— The Galaxy, Volume 23, No. 2, February, 1877 • Various

... officer, was already whispered about the garrison. The fact that four officers and Mr. Hay were aware of it in the first place, and the latter had told it to his wife, was fatal to entire secrecy. But, in the horror and excitement that prevailed when the details of the later tragedy were noised about the post, this minor incident ...
— A Daughter of the Sioux - A Tale of the Indian frontier • Charles King

... translator has not ventured to reproduce Shakespeare's blank verse, nor, indeed, could that be expected. The Alexandrine had long held sway in Danish poetry. In Rolf Krage (1770), Ewald had broken with the tradition and written an heroic tragedy in prose. Unquestionably he had been moved to take this step by the example of his great model Klopstock in Bardiete.[3] It seems equally certain, however, that he was also inspired by the plays of Shakespeare, and the songs of Ossian, which ...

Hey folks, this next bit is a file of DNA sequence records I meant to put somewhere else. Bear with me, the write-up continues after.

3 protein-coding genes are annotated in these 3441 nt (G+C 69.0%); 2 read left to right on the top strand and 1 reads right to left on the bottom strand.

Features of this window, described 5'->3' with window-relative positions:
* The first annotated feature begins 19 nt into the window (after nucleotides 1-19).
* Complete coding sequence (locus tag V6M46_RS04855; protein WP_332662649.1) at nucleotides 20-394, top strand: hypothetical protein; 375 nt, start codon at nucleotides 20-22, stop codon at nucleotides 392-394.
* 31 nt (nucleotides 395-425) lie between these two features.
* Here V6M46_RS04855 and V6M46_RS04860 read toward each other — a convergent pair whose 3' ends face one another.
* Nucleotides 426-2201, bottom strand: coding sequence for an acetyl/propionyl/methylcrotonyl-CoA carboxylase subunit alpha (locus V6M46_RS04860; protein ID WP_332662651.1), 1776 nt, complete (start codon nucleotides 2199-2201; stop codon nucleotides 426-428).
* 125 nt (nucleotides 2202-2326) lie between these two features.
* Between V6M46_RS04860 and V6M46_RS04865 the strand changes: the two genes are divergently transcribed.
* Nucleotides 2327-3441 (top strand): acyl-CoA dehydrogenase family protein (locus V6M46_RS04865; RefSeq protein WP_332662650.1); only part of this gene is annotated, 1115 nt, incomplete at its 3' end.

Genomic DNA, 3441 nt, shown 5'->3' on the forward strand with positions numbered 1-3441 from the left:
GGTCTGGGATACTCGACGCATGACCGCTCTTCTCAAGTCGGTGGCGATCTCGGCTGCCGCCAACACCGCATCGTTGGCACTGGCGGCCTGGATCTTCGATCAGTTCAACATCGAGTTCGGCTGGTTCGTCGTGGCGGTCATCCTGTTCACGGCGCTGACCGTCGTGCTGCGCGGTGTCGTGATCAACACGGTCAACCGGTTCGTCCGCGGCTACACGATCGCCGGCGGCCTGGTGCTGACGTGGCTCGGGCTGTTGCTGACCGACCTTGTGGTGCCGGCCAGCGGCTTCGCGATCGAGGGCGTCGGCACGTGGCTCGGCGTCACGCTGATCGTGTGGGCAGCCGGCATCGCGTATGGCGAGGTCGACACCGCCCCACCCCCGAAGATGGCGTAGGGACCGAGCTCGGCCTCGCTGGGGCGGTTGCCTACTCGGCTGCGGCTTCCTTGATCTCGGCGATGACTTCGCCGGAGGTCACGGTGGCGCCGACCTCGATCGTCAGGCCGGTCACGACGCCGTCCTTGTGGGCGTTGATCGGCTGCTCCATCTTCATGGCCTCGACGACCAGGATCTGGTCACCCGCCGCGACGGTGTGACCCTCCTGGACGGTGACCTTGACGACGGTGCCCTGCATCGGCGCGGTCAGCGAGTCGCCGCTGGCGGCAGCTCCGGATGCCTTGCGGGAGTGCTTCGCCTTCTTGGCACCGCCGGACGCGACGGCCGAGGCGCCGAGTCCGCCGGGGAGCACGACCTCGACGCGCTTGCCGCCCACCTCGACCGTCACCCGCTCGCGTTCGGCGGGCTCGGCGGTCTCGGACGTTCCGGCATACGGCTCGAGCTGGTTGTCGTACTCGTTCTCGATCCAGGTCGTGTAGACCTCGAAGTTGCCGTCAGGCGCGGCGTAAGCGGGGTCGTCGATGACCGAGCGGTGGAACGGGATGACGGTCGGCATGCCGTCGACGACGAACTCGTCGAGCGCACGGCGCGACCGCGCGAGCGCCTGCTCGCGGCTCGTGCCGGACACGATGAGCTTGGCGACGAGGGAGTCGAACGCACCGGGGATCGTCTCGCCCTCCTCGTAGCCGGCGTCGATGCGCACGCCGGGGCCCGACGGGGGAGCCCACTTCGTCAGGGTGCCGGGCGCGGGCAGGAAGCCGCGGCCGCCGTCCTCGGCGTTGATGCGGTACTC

— An Essay Toward a History of Shakespeare in Norway • Martin Brown Ruud

... after Lamb himself, perhaps, the greatest master of English prose, found it necessary to utter his appreciation. Pater, as usual, hits the mark with an infallible hand when he speaks of that overhanging Sophoclean tragedy which darkened Lamb's earlier days and ...
— Visions and Revisions - A Book of Literary Devotions • John Cowper Powys

... to where three men were fishing, a mile from the scene of the tragedy, and as he came up to them began to whine and cry, and endeavored, by bounding into the woods and returning again and again, to induce them to ...